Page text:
As an expansion of the long-running Crete-based musical workshop created by renowned world musician Ross Daly, Labyrinth Online, is a digital platform dedicated to the modal musical traditions of the Middle East, the Mediterranean, Central and South Asia. 

Modal systems offered on Labyrinth Online include: Persian radif and dastgah, Arabic maqam, Ottoman makam, Greek dromos, Indian raga, Azeri mugam, Kurdish meqam and some lesser known such as Andalusian nouba, Tajik Shashmaqam, and Ethiopian qenet.

“At Labyrinth we tend to focus less on the National or ethnic aspect of the music, preferring instead to stress the regionality of it. Music tends to distribute itself in a regional manner more than according to ethnic or national lines. Frequently the same idiom can be shared by various peoples on different sides of what are frequently arbitrary borders.. Looking at Modal Music regionally is more accurate…Modality is the their shared approach to music. Even each village or town has its own sound. There’s a clear and obvious connection between them the all that is very valuable,” says Ross Daly whose first contact with modal music was when he heard the Santoor when he was 14. 

“We were living in California, in the 1960’s, a family friend took me to a concert at a nearby university where I heard Iranian classical music for the first time. I was studying classical guitar and loved the complexity but felt it was missing the improvisation portion—I tried to recreate the sounds I heard at the concert on my guitar, and very soon realized I needed to have the corresponding instrument to make that particular sound. And that’s when my journey with instruments from all over the world began.”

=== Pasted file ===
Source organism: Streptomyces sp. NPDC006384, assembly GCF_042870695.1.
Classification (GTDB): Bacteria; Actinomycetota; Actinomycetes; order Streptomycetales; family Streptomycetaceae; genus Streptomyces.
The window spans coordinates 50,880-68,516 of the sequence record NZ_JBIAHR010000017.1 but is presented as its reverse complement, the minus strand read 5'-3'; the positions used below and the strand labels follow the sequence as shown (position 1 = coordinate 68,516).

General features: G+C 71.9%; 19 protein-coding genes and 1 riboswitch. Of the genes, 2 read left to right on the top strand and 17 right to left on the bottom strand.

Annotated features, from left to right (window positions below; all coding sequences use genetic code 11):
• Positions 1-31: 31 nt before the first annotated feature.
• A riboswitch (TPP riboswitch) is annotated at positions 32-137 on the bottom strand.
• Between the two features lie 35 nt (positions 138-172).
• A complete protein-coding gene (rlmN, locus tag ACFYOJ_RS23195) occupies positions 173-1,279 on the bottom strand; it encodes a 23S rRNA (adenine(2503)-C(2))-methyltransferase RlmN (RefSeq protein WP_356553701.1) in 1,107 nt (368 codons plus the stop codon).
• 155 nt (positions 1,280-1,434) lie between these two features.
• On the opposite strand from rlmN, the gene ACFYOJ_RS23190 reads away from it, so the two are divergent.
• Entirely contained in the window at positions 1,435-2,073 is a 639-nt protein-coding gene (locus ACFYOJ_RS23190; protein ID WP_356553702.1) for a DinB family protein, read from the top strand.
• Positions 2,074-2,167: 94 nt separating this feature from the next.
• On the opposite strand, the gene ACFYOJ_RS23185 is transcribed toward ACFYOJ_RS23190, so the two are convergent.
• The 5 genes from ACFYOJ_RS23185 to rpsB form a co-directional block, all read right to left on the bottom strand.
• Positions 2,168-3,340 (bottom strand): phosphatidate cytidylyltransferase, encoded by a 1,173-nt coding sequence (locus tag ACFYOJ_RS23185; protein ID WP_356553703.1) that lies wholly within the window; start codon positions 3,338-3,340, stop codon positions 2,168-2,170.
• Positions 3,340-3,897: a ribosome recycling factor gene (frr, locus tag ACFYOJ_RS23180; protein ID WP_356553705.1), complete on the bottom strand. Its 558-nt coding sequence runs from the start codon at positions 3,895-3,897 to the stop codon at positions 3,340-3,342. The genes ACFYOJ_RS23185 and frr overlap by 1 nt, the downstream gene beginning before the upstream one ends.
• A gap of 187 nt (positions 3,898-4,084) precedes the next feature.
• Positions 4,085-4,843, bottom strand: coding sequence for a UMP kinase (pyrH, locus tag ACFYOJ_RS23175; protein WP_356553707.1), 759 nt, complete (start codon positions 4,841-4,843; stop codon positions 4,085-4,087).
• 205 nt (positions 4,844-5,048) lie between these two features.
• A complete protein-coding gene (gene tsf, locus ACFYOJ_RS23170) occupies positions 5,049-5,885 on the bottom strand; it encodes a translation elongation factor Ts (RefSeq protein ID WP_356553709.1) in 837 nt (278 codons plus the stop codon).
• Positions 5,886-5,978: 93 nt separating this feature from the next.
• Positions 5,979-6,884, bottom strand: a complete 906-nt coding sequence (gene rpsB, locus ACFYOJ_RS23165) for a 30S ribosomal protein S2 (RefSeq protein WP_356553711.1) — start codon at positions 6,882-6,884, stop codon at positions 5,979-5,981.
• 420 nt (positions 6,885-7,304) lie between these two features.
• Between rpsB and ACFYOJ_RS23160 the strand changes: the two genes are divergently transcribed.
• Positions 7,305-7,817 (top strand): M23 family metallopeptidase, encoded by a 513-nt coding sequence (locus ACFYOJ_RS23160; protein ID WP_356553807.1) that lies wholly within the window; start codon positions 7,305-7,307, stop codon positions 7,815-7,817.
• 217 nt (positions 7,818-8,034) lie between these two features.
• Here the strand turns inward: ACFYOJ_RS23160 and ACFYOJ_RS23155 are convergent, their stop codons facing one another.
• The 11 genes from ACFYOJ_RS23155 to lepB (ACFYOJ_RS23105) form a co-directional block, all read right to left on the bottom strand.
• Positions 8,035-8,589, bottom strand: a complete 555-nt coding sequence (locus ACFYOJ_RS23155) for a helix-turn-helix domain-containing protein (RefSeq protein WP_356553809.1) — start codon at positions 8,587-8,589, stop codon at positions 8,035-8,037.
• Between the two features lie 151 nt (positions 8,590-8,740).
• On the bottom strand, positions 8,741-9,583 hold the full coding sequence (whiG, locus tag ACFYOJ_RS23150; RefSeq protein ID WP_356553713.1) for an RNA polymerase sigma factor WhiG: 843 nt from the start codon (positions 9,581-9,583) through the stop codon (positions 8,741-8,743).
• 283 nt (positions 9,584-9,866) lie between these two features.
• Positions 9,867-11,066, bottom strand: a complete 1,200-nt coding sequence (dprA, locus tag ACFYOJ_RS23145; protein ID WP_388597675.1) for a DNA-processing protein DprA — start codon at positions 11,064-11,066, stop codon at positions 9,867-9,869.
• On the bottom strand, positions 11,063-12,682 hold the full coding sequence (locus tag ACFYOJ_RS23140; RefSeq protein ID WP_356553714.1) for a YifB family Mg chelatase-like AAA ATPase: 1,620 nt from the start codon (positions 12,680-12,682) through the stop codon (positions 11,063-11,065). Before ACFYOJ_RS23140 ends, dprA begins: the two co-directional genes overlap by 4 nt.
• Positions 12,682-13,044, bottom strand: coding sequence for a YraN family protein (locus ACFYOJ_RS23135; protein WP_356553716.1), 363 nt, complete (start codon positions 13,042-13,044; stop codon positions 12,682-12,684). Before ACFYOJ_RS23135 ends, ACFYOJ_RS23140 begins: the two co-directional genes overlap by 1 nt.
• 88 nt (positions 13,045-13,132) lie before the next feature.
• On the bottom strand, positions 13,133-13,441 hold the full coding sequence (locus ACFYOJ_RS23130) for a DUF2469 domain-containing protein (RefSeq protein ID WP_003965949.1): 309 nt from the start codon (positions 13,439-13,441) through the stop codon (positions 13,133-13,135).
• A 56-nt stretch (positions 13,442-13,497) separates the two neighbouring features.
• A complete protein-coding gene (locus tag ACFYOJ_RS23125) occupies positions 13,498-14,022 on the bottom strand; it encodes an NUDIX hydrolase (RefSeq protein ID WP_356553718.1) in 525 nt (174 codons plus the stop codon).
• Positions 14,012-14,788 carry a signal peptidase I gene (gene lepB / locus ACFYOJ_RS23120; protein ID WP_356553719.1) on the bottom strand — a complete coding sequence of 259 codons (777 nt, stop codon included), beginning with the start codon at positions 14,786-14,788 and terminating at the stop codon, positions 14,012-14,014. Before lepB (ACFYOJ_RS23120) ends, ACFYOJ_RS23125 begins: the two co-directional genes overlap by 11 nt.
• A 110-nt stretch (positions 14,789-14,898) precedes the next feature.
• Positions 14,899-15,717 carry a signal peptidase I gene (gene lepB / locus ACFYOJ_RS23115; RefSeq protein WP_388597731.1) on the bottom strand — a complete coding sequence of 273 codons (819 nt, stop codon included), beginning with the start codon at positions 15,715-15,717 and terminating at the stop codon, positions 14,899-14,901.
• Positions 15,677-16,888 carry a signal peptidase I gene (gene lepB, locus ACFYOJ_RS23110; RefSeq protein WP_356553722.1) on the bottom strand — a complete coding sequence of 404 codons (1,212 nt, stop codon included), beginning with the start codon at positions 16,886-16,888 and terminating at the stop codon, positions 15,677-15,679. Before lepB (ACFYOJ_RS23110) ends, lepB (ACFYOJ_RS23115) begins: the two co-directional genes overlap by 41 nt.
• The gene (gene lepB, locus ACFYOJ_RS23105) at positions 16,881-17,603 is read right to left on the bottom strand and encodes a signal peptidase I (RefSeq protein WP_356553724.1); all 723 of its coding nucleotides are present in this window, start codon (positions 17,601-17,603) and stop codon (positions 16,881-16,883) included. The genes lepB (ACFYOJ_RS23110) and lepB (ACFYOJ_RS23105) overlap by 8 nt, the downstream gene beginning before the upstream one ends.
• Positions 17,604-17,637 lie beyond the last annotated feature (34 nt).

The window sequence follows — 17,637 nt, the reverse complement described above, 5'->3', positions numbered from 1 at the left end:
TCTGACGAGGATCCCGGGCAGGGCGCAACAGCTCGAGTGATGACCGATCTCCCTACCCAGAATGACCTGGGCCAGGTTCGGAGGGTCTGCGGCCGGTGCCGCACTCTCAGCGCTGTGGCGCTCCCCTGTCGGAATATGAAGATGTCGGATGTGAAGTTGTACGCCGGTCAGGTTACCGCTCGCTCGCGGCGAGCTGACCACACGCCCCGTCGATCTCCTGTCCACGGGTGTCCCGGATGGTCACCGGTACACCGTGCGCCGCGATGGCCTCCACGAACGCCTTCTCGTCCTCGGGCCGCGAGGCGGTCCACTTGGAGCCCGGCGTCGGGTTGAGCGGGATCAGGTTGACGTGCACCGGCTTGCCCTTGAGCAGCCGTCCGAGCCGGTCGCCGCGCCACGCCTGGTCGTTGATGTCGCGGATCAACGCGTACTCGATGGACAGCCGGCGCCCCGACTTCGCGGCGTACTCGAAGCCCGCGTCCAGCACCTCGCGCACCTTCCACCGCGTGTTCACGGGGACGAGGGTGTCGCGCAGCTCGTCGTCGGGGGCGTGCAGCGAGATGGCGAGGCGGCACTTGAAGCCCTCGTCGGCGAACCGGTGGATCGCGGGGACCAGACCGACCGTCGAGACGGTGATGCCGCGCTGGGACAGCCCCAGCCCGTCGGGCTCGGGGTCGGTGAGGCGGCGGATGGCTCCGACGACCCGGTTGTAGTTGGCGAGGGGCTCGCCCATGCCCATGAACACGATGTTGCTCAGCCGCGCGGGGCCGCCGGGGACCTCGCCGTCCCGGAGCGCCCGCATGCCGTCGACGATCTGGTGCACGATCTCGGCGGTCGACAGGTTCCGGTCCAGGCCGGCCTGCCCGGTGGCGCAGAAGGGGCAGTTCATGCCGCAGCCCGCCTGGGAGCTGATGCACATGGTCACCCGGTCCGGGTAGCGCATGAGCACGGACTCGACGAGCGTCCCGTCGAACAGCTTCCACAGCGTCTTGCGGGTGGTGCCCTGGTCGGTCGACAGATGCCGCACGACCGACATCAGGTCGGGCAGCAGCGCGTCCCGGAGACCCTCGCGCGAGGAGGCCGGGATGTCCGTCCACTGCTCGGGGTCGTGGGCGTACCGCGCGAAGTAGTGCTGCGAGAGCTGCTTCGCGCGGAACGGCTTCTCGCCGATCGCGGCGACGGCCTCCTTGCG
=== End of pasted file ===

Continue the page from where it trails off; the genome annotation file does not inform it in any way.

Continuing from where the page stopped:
Modal musical practices involve systems of scales and modulations, which are associated with common melodic phrases and styles of ornamentations. Many include microtonal intervals not found in Western music, and commonly, certain modes are thought to evoke specific emotions and feelings.

“I enjoy the music of Khorasan and some Azari [Azarbaijani]. I listen to Mohammad Reza Lotfi, my dear friend Dariush Talai, who also introduced Djamshid Chemirani and I ages ago, and of course Shajarian. Sima Bina is another favorite as well as Ali Akbar Moradi, and my good friend, Kourosh Ghazvineh. Iranian classical music is impressive. There’s a very balanced meeting of complexities of structure as it relates to improvisation. I visited Iran several times in the 70’s. Before the revolution. I stayed in Tehran, Mashhad, Tabriz, and Esfahan,” adds Ross Daly.

Percussion virtuoso Djamshid Chemirani and his sons Keyvan and Bijan (Trio Chemirani)—all of whom have taught classes and workshops at Labyrinth—are just a few of the instructors in the Iranian classical music program. 

Currently, Iranian music classes are taught by Iranian musicians: Araz Salek (Tar) and Pedram Khavarazimi (Tombak).

“The experience of learning which we aspire to offer at Labyrinth is not merely a matter of instruction and the imparting of information to our students, rather it is a multi-dimensional initiation into a rich and varied musical world where ancient traditions and contemporary creative dynamics coexist and intertwine in harmony. It is by no means a ‘crash course,’ rather it works on many levels within the framework of an endless journey of discovery and creativity,” Ross Daly elucidates. 

 To learn more about how you can sign up for a course in arrangement, composition, improvisation, production, or songwriting in modal music, please visit: Labyrinth Online.

In this video: 

Ross Daly: Tarhu, Lyra, and Saz. 

Kelly Thoma: Lyra

Pedram Khavarzamini: Tombak

Araz Salek: Tar